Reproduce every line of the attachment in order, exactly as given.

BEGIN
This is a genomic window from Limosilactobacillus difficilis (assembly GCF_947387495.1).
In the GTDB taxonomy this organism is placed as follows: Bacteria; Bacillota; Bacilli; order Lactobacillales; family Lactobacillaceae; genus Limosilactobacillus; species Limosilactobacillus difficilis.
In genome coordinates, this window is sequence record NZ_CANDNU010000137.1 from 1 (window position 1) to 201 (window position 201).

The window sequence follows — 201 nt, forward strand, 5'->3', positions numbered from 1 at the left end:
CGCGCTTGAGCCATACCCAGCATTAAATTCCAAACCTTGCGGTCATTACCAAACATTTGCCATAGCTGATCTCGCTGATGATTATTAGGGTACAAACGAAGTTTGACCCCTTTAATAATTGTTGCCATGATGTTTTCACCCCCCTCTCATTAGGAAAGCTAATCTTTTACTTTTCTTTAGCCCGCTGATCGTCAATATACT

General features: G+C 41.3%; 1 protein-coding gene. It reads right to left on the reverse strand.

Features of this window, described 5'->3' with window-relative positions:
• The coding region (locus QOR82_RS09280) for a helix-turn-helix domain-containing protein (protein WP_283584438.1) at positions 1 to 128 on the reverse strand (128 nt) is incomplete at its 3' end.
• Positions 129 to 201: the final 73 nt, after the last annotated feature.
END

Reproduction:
This is a genomic window from Limosilactobacillus difficilis (assembly GCF_947387495.1).
In the GTDB taxonomy this organism is placed as follows: Bacteria; Bacillota; Bacilli; order Lactobacillales; family Lactobacillaceae; genus Limosilactobacillus; species Limosilactobacillus difficilis.
In genome coordinates, this window is sequence record NZ_CANDNU010000137.1 from 1 (window position 1) to 201 (window position 201).

The window sequence follows — 201 nt, forward strand, 5'->3', positions numbered from 1 at the left end:
CGCGCTTGAGCCATACCCAGCATTAAATTCCAAACCTTGCGGTCATTACCAAACATTTGCCATAGCTGATCTCGCTGATGATTATTAGGGTACAAACGAAGTTTGACCCCTTTAATAATTGTTGCCATGATGTTTTCACCCCCCTCTCATTAGGAAAGCTAATCTTTTACTTTTCTTTAGCCCGCTGATCGTCAATATACT

General features: G+C 41.3%; 1 protein-coding gene. It reads right to left on the reverse strand.

Features of this window, described 5'->3' with window-relative positions:
• The coding region (locus QOR82_RS09280) for a helix-turn-helix domain-containing protein (protein WP_283584438.1) at positions 1 to 128 on the reverse strand (128 nt) is incomplete at its 3' end.
• Positions 129 to 201: the final 73 nt, after the last annotated feature.